You are probably going to want to invest in a sack of clip-on ferrite filters to keep RF out of any other wiring - and what is affected will depend on the frequency in use. Stuff like USB cabling, stereo speakers and the like are the most common, but you never know (autopilots are famously affected by HF radio transmissions!). The long ground lead will make this worse, as it will allow a larger RF field inside the boat.


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Old 08-10-2018, 14:52   #4
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Re: Compromise question for the HF fanatics

Thanks guys.

Looks like the tuner is staying where it is then, I can’t get it any closer to the backstay than where it is now.
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Old 08-10-2018, 15:05   #5
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Re: Compromise question for the HF fanatics

I don't think it will make much difference.


I believe there would be a slight advantage to moving it lower. As pointed out upthread, the antenna starts at the back of the tuner. Moving the tuner lower makes the antenna longer. A longer antenna is more effective, particularly on lower bands. On the other hand, having a longer ground wire doesn't accomplish anything useful.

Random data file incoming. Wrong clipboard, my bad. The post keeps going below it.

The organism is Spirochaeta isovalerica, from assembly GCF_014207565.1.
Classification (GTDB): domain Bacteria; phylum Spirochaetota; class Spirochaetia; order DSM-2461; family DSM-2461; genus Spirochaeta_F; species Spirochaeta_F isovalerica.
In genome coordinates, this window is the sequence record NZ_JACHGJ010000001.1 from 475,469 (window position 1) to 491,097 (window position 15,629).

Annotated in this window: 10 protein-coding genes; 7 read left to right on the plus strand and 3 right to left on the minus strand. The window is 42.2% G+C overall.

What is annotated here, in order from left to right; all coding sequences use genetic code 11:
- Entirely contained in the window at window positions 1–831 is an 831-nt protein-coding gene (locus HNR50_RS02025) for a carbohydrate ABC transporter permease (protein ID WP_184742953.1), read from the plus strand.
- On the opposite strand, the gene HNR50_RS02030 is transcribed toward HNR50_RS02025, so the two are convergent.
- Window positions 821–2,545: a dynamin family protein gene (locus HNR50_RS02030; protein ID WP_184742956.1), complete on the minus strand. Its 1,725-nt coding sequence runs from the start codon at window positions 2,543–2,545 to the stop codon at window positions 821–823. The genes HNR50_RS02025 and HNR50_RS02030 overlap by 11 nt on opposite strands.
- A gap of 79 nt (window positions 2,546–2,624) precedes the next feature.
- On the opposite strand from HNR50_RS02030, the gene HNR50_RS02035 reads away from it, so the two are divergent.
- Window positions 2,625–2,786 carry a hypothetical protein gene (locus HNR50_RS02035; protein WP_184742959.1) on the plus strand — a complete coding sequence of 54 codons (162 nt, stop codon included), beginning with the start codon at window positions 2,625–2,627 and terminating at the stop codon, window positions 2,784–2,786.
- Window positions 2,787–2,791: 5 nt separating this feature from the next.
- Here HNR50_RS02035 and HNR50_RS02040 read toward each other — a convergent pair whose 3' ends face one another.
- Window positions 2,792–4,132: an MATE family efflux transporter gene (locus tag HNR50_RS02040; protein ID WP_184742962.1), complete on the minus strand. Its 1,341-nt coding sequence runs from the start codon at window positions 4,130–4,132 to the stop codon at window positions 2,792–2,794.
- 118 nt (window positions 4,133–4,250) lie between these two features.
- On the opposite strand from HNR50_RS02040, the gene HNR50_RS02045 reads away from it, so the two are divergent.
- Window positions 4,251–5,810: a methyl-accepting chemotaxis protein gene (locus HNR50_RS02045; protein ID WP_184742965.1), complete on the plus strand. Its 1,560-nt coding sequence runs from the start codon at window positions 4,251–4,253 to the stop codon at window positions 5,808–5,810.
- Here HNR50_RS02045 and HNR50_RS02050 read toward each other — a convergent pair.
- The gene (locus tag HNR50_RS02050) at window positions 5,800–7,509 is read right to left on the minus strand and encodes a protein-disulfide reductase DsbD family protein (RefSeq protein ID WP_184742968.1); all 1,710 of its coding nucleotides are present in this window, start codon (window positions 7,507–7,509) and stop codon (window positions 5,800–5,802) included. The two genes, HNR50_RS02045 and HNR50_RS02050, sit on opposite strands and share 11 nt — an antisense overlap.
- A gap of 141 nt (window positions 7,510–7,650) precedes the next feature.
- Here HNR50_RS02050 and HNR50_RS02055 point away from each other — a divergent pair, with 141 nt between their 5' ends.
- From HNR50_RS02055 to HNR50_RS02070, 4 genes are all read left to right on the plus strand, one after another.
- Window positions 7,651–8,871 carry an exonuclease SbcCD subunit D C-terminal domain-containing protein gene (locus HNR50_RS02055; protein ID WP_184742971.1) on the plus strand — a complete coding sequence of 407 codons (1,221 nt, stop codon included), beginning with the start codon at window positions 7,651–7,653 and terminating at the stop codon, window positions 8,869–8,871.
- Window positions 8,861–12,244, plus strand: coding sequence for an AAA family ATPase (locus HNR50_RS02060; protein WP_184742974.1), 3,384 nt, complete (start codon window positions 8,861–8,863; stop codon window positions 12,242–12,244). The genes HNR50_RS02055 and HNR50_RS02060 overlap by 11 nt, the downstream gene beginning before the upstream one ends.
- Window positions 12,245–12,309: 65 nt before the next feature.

But the difference is slight.
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Old 10-10-2018, 13:44   #6
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Re: Compromise question for the HF fanatics

Matt,
Even though you asked about "compromise", I will answer you...

In this situation (on-board a sailboat, with a "compromise" antenna system during the best of times), the short answer is:
Leave the tuner where it is now....just run a wide copper strap from the tuner ground lug to the underwater plate!!

Yep, that is opposite of what we'd recommend if you had a vertical on-shore, with a counterpoise / radial system (where you want the feed point as physically close to the ground system / radials, as possible)


In addition to remembering that the antenna starts AT the remote tuner, the antenna ground system starts at the tuner as well...but, you can make 'em do their jobs differently...